always of a sad and plaintive character; while as for 
romance and fable, they abound on every side. Among the 
romantic lives of the saints, those dealing with the Celtic 
missionaries stand pre-eminent. Fable, as we might expect, 
gathers thick round them. Adamnan's Life of St Columba 
for instance, abounds with stories, fabulous indeed, but 
beauteous and touching withal. Eomance too lends its 
charm, and among the most romantic lives, that of 
Columbanus, the apostle of Burgundy, Switzerland, and 
Italy, was the most striking and is the best authenticated. 
I have in another place sketched that career, beginning at 


the monastery of Bangor in the County Down, and ending 
at Bobbio in Northern Italy. 1 To that sketch I must refer 
the reader desirous of knowing the facts of his chequered 
life, directing now my attention to Columbanus as he was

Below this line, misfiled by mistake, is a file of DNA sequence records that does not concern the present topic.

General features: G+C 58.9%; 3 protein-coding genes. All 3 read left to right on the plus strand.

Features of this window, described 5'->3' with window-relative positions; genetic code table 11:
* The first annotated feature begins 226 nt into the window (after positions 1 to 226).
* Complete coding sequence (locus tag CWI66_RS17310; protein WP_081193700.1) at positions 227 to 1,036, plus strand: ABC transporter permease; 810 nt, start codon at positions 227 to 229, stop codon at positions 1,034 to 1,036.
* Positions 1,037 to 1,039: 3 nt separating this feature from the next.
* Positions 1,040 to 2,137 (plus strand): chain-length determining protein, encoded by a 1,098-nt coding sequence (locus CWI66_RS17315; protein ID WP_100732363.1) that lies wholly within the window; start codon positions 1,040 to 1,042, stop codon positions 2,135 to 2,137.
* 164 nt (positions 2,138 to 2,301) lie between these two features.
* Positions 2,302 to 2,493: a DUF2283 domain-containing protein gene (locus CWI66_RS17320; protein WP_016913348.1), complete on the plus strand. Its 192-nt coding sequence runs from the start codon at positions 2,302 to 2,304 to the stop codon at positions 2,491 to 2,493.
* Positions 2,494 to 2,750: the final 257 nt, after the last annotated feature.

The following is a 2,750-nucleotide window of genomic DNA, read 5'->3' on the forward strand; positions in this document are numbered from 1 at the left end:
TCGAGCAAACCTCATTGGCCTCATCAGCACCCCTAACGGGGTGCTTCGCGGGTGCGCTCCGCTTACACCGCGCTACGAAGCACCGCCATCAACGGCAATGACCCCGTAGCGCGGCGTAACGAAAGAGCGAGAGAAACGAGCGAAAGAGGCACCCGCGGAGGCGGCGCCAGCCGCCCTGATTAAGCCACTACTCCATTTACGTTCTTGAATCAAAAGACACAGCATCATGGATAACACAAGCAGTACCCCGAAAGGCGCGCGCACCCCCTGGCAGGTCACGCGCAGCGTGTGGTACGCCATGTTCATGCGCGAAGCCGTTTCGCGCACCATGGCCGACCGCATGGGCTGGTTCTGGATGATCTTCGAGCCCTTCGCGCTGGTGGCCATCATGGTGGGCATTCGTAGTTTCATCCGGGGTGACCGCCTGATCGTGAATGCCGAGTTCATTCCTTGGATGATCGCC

an expositor of Scripture. Let us first realize his epoch 
and assign him a local place, a definite era in our minds. 
Columbanus belonged to the latter half of the sixth and 
earlier part of the seventh century, the age of Mahomet 
and of Gregory the Great, and is a connecting link between 
expositors of the school of St. Patrick in the fifth and Sedu- 
lius and writers of his type in the eighth and ninth centuries. 
We shall use our study of Columbanus to reflect light back 
upon the darker age to which St. Patrick belongs. 

Columbanus was educated at the monastery of Bangor in 
the County Down, an institution which continued to flourish 
till long after English power was established in Ireland, 
though not a vestige of the ancient abbey now remains, 
and its very site is a disputed question. 3 As soon as he 
arrived at the years of manhood he was seized with a desire 
to propagate the gospel. Foreign missions were then the 
rage in the Celtic Church. Columba was evangelizing 
Scotland, and another Columba — for Columba, not Colum- 
banus, was the real name of our saint — determined to pursue 
the same course in Central Europe. 3 He left Bangor there- 
fore with St. Gall and eleven other followers, preached with 
great success in Central Europe, and founded the monastery 
of Bobbio, not far from Genoa, among the mountains of the 
Apennine range in the year 612. From that date the Abbey 

1 See Ireland and the Celtic Church, chap. vii.